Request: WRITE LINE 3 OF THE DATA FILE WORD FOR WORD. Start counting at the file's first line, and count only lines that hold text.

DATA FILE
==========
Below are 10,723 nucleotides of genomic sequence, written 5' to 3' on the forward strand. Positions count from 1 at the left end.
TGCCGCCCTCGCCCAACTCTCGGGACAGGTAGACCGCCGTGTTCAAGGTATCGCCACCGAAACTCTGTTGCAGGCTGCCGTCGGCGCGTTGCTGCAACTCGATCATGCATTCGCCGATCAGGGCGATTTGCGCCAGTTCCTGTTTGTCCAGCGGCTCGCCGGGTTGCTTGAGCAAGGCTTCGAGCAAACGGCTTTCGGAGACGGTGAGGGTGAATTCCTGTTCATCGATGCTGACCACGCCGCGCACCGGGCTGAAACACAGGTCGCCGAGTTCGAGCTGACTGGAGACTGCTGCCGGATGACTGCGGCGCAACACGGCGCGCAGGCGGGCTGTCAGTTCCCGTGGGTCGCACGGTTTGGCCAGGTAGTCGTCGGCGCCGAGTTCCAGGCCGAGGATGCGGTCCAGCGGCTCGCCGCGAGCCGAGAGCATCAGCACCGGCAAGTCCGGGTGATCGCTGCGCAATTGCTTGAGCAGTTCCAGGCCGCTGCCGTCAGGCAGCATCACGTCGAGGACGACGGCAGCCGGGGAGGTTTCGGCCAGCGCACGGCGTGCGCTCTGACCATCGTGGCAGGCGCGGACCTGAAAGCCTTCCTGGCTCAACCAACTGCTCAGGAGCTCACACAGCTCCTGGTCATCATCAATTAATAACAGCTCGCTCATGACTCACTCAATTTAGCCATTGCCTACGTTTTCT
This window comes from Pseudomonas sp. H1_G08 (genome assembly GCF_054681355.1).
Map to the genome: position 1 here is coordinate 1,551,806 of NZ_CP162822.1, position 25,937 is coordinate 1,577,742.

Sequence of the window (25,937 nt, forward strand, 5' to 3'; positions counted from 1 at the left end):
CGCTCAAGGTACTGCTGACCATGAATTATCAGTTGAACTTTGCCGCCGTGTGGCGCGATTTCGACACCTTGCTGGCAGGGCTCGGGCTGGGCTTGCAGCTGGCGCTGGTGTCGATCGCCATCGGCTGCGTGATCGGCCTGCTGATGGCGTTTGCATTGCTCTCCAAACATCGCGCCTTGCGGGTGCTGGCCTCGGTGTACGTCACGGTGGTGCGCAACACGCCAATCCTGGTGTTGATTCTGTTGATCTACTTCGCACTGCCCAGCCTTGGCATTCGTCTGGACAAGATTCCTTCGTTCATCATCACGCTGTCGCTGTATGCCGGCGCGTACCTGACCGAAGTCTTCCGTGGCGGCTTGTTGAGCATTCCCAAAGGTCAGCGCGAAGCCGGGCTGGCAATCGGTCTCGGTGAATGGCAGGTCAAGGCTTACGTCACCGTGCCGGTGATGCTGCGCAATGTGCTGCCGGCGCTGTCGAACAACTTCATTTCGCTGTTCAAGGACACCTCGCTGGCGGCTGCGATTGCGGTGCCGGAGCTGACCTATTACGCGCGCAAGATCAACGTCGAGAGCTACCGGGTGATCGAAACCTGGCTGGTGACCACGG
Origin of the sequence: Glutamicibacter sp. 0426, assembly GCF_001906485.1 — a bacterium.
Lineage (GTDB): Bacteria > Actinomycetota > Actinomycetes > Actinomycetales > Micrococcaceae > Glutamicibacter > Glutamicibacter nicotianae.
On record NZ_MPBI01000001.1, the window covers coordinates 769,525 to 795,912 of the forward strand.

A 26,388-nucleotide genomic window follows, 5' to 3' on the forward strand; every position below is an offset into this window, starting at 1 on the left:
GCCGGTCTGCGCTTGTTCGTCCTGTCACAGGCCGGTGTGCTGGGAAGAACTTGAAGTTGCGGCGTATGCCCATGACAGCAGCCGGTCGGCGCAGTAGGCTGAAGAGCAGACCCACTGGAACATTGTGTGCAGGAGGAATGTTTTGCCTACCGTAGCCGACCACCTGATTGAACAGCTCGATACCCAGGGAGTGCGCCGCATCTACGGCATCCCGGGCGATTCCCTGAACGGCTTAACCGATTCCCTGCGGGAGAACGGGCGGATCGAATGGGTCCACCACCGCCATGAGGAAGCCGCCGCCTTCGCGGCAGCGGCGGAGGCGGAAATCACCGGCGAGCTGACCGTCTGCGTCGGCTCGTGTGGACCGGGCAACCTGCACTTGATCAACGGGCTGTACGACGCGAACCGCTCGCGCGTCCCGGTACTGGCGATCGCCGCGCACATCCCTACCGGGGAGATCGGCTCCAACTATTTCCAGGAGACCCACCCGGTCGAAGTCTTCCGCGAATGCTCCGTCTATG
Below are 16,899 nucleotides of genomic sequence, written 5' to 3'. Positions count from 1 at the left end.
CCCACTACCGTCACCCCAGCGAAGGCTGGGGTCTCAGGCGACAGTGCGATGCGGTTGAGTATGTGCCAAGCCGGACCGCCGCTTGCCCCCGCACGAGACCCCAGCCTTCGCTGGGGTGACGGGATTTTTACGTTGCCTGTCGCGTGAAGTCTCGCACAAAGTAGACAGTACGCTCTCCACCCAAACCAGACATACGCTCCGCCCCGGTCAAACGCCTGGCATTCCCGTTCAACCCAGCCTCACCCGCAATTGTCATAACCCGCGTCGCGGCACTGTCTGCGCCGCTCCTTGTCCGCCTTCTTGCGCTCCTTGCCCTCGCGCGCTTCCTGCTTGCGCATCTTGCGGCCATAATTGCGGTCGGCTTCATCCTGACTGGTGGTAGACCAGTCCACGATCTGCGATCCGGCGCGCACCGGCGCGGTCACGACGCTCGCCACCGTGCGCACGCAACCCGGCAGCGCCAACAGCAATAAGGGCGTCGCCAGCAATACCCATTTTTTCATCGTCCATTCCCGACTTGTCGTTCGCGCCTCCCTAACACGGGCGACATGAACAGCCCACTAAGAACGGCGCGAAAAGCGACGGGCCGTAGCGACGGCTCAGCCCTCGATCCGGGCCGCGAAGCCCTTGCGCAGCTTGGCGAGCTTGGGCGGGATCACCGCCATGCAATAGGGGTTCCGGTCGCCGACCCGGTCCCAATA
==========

This window comes from Pseudomonas sp. H1_G08 (genome assembly GCF_054681355.1).